Tide Table Link

By Norfolk Broads.Org

An excellent site that includes a tide table relevant to your holiday dates. Enter your holiday start date, and number of days then click on calculate.

Youtube Video Link

A minor collision and another of 2 boats going through Wroxham bridge.  One gets it right but the other does not.

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“Norfolk Broads General Boating, Cruising and Mooring Tips”

Norfolk Broads Handbook

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The skipper's handbook normally recommends a good 4 hours cruising per day to keep the batteries in a good state of charge but I have found that providing you are careful not to waste electricity an average of 2 ½ to 3 hours may be sufficient.

Most craft have at least one 12 v socket similar to a cars accessory/cigarette lighter. If you have the relevant plug charger/adaptor these can be used to charge your mobile phones, digital cameras and camcorders etc.  

As many boats provide 240 volt power by an inverter I additionally take the relevant mains chargers/adaptors. It's better to cover your options. If I need to take advantage of using the mains chargers I use whilst cruising so as to reduce the drain on the boats batteries.  Many boat yards offer hair dryers and some also clothes irons.

I normally first untie and retie the ropes to ensure they can be easily released and raise the mud weight if applicable. I then start the engine and check that gauges display as they should and check water is being pumped out of the exhaust. Once the engine ticks over smoothly we are untied and on our way. This normally takes no more than 2 or 3 minutes of running the engine before departure.

New replacement electric points were installed in April 2017 and they require the new contactless touch cards. The old cards will not work. The cards are £1 each and the whole amount is taken from the card as soon as you use it. Any unused credit remains at the electric point so before touching a card on the reader it's worth checking to see if there is any credit remaining from the previous user.

To view a PDF list of where the electric cards can be purchased Click Here.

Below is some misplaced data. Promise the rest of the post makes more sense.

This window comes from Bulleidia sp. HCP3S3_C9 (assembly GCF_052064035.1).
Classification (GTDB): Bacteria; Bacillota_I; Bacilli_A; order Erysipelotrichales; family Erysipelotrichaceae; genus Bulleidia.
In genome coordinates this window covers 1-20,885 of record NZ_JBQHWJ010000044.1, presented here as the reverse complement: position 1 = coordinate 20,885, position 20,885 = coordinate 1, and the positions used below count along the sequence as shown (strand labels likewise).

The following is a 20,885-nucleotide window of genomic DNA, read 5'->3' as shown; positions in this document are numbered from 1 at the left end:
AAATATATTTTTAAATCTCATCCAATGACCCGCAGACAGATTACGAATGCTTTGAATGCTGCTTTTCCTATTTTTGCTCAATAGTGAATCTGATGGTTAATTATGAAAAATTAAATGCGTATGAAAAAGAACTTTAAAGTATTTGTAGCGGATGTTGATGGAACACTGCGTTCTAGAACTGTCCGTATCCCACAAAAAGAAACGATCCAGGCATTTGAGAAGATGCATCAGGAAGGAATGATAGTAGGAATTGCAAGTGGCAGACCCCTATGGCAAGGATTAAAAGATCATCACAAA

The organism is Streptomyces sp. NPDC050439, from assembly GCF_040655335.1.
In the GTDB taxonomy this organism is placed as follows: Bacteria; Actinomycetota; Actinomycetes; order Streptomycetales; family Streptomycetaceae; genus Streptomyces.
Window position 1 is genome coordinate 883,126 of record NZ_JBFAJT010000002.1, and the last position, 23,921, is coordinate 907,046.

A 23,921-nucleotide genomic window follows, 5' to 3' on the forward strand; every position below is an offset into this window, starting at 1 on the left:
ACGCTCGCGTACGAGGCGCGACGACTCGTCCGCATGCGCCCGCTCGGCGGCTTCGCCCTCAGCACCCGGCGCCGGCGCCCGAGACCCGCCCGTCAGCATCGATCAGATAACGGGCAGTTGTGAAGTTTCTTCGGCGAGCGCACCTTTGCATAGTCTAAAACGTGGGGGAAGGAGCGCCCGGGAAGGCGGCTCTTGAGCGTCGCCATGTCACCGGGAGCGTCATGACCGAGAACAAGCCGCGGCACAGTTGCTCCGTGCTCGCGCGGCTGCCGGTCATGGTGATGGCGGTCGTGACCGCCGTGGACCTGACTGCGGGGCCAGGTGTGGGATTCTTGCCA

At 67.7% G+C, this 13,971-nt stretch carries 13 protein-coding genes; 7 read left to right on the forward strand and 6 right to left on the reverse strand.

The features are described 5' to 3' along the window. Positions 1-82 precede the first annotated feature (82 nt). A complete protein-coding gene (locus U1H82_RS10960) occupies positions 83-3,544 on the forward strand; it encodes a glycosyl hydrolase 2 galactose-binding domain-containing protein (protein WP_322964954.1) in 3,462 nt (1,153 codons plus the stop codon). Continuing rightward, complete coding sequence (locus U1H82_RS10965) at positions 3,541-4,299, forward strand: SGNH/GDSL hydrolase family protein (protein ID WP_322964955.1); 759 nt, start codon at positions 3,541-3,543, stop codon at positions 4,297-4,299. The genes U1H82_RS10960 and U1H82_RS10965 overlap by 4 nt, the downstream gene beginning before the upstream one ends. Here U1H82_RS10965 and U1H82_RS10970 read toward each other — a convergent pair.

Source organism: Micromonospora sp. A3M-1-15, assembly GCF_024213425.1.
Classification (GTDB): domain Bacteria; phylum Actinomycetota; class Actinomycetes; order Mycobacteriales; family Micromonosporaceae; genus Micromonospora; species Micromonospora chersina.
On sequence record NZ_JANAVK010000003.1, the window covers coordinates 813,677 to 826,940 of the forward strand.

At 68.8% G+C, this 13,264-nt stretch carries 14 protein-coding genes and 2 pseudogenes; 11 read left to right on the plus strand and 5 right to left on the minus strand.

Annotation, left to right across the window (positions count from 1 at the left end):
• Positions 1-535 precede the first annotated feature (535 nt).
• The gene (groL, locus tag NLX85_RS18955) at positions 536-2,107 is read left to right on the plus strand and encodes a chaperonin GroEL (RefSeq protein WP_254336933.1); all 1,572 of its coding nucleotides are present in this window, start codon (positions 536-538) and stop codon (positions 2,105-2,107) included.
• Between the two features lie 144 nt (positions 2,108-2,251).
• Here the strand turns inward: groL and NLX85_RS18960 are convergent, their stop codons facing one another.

The water is circulated by electric pump which you will normally hear running whilst in use.  It's not unusual to occasionally hear the pump run for a brief moment  as it keeps the water pressure up to a certain level. If the pump continues when you are not running water  you may have left a tap on. If the pump runs continuously with no tap turned on you have probably run out of water. You will need to turn off the pump until you refill the water tank.  The switch to turn off the pump is often located on the dashboard or side of it but the boatyard engineer should show you it's location.

You may need to top up daily or perhaps every other day depending how thrifty you are with it.  Try not to waste water.  If you are moored near a water supply I would take advantage and top up regardless.  Most craft I have hired do not have a water level gauge so even more reason to keep water topped up. The water refill point on your boat should be clearly marked. Be careful not to put water in the diesel refill point. Water is normally free or included in mooring fees.  The B.A moorings simply request a small donation from £1 which usually goes in a tube holding coins.

The engine heats your domestic water so it is hottest when you have just done a journey.  We normally shower at the end of a journey not first thing in the morning when the water may not be hot enough for several showers. To view a list that includes water supply and toilet pump out locations Click Here.

Many boats have 240 volt invertors with toasters and  microwaves provided. Some electric powered boats and boats with generators may have electric cookers and hobs but these are very much the minority.

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